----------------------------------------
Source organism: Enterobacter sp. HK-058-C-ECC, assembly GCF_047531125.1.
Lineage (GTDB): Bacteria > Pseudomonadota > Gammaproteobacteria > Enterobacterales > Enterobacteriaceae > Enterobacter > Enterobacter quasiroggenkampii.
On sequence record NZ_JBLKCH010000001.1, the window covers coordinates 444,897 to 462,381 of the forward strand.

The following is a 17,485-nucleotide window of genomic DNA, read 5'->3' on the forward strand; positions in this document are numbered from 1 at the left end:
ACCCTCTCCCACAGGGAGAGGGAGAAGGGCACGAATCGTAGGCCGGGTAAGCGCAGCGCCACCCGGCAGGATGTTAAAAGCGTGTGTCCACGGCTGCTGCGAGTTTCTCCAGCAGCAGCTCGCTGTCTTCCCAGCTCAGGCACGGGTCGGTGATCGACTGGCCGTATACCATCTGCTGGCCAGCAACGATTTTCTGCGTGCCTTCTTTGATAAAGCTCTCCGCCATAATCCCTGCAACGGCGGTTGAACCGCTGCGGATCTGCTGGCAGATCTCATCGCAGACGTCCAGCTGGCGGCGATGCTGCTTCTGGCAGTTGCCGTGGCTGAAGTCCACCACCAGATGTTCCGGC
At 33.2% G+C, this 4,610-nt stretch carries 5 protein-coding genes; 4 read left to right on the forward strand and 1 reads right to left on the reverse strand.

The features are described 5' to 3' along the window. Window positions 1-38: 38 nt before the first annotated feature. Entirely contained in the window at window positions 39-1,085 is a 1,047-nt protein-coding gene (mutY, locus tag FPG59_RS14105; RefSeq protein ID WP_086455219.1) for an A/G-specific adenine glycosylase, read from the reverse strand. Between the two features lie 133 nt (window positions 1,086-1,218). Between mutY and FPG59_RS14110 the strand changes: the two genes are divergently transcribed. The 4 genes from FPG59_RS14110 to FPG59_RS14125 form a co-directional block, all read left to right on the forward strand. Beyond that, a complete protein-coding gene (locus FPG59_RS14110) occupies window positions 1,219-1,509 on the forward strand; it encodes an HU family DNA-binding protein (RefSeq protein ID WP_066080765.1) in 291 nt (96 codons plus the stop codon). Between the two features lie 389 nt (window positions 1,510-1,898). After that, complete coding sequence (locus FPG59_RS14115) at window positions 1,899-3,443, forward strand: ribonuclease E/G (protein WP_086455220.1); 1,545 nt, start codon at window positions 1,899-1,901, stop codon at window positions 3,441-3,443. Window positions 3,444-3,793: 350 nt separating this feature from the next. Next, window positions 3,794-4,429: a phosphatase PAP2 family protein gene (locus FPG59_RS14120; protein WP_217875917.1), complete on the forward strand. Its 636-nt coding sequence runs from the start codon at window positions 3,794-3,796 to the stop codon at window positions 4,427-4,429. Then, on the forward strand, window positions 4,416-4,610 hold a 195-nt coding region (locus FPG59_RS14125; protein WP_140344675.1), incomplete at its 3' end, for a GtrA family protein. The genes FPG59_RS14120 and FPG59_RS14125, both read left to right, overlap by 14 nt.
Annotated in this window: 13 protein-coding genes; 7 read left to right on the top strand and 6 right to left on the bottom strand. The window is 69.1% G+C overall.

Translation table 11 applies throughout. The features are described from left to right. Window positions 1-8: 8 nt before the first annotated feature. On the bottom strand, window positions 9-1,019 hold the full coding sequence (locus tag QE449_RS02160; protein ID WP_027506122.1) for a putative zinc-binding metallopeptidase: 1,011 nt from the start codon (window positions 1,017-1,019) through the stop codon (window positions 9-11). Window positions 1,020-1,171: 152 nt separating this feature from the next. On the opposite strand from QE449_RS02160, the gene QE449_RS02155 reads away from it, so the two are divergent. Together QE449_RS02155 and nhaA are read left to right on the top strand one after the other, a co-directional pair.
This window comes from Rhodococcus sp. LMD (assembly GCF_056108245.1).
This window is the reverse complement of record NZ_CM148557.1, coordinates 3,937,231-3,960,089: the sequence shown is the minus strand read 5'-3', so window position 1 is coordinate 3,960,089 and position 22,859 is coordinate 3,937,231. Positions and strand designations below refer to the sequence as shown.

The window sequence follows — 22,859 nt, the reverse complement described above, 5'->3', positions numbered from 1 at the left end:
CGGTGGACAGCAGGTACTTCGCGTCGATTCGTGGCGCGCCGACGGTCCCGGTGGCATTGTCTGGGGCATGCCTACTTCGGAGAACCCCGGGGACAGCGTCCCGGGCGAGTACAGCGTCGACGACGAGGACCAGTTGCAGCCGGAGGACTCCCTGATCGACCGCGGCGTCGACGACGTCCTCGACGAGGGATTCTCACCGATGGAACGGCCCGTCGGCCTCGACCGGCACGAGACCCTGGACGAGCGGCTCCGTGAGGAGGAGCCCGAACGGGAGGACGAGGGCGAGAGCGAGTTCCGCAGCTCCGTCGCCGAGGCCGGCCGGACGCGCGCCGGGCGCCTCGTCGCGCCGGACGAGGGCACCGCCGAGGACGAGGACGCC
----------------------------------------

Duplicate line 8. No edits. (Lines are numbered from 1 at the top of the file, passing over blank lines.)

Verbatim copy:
Annotated in this window: 13 protein-coding genes; 7 read left to right on the top strand and 6 right to left on the bottom strand. The window is 69.1% G+C overall.